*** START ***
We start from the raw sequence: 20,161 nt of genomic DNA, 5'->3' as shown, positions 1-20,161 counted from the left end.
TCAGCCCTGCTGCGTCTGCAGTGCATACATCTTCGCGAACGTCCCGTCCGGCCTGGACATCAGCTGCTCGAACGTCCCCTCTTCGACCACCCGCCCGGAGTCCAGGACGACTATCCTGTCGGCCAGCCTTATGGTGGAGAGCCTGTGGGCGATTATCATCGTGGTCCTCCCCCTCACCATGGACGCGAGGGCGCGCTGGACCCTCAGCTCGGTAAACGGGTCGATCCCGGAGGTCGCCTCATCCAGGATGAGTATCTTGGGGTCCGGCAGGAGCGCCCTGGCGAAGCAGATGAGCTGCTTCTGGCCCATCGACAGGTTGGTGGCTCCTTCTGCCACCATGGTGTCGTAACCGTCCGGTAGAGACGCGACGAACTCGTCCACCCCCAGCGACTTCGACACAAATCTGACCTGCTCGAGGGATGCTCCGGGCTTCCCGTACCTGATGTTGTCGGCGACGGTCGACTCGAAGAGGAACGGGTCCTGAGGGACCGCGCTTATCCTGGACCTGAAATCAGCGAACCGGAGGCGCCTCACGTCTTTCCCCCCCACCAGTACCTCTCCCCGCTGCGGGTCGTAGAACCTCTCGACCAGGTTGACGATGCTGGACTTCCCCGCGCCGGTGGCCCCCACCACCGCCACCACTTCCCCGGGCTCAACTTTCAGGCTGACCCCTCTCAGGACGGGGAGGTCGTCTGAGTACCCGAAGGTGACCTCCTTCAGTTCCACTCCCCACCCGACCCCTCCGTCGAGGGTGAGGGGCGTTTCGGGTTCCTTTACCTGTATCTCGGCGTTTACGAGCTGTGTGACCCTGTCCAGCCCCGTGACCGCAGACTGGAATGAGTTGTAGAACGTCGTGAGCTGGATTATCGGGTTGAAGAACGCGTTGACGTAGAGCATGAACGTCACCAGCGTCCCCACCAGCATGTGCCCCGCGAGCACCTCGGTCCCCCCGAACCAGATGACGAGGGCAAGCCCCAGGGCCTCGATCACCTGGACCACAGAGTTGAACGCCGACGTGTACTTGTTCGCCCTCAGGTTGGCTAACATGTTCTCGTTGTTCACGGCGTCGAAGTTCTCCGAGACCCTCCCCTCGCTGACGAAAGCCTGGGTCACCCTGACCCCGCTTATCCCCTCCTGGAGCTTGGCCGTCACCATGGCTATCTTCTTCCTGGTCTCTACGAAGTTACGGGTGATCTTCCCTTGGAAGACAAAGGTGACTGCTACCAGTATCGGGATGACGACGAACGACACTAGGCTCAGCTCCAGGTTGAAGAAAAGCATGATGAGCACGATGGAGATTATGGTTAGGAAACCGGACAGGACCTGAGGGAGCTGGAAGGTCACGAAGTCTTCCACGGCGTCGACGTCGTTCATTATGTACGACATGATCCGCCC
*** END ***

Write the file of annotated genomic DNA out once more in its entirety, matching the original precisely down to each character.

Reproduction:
We start from the raw sequence: 20,161 nt of genomic DNA, 5'->3' as shown, positions 1-20,161 counted from the left end.
TCAGCCCTGCTGCGTCTGCAGTGCATACATCTTCGCGAACGTCCCGTCCGGCCTGGACATCAGCTGCTCGAACGTCCCCTCTTCGACCACCCGCCCGGAGTCCAGGACGACTATCCTGTCGGCCAGCCTTATGGTGGAGAGCCTGTGGGCGATTATCATCGTGGTCCTCCCCCTCACCATGGACGCGAGGGCGCGCTGGACCCTCAGCTCGGTAAACGGGTCGATCCCGGAGGTCGCCTCATCCAGGATGAGTATCTTGGGGTCCGGCAGGAGCGCCCTGGCGAAGCAGATGAGCTGCTTCTGGCCCATCGACAGGTTGGTGGCTCCTTCTGCCACCATGGTGTCGTAACCGTCCGGTAGAGACGCGACGAACTCGTCCACCCCCAGCGACTTCGACACAAATCTGACCTGCTCGAGGGATGCTCCGGGCTTCCCGTACCTGATGTTGTCGGCGACGGTCGACTCGAAGAGGAACGGGTCCTGAGGGACCGCGCTTATCCTGGACCTGAAATCAGCGAACCGGAGGCGCCTCACGTCTTTCCCCCCCACCAGTACCTCTCCCCGCTGCGGGTCGTAGAACCTCTCGACCAGGTTGACGATGCTGGACTTCCCCGCGCCGGTGGCCCCCACCACCGCCACCACTTCCCCGGGCTCAACTTTCAGGCTGACCCCTCTCAGGACGGGGAGGTCGTCTGAGTACCCGAAGGTGACCTCCTTCAGTTCCACTCCCCACCCGACCCCTCCGTCGAGGGTGAGGGGCGTTTCGGGTTCCTTTACCTGTATCTCGGCGTTTACGAGCTGTGTGACCCTGTCCAGCCCCGTGACCGCAGACTGGAATGAGTTGTAGAACGTCGTGAGCTGGATTATCGGGTTGAAGAACGCGTTGACGTAGAGCATGAACGTCACCAGCGTCCCCACCAGCATGTGCCCCGCGAGCACCTCGGTCCCCCCGAACCAGATGACGAGGGCAAGCCCCAGGGCCTCGATCACCTGGACCACAGAGTTGAACGCCGACGTGTACTTGTTCGCCCTCAGGTTGGCTAACATGTTCTCGTTGTTCACGGCGTCGAAGTTCTCCGAGACCCTCCCCTCGCTGACGAAAGCCTGGGTCACCCTGACCCCGCTTATCCCCTCCTGGAGCTTGGCCGTCACCATGGCTATCTTCTTCCTGGTCTCTACGAAGTTACGGGTGATCTTCCCTTGGAAGACAAAGGTGACTGCTACCAGTATCGGGATGACGACGAACGACACTAGGCTCAGCTCCAGGTTGAAGAAAAGCATGATGAGCACGATGGAGATTATGGTTAGGAAACCGGACAGGACCTGAGGGAGCTGGAAGGTCACGAAGTCTTCCACGGCGTCGACGTCGTTCATTATGTACGACATGATCCGCCC